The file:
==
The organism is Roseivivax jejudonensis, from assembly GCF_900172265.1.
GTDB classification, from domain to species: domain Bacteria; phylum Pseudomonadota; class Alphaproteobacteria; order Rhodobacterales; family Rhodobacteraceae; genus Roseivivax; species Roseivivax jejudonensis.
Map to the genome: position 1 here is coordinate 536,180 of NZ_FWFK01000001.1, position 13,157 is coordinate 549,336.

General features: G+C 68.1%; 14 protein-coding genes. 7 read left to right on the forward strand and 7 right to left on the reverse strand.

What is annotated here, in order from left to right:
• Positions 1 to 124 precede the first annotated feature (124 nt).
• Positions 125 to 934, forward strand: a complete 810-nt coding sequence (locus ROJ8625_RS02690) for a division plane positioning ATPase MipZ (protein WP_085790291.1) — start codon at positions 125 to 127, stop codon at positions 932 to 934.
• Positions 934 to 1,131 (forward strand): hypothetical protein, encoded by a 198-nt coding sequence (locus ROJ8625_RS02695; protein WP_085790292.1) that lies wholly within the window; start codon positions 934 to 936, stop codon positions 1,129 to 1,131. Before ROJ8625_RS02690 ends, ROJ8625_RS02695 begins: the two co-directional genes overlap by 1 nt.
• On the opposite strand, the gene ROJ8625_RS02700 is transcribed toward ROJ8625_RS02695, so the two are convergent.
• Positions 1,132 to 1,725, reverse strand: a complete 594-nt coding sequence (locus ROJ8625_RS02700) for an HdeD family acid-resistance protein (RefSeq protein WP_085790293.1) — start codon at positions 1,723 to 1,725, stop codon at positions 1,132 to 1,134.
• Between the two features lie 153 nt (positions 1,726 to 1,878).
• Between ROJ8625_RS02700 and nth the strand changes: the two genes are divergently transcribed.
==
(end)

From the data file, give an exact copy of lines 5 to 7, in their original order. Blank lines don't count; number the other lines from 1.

What is annotated here, in order from left to right:
• Positions 1 to 124 precede the first annotated feature (124 nt).
• Positions 125 to 934, forward strand: a complete 810-nt coding sequence (locus ROJ8625_RS02690) for a division plane positioning ATPase MipZ (protein WP_085790291.1) — start codon at positions 125 to 127, stop codon at positions 932 to 934.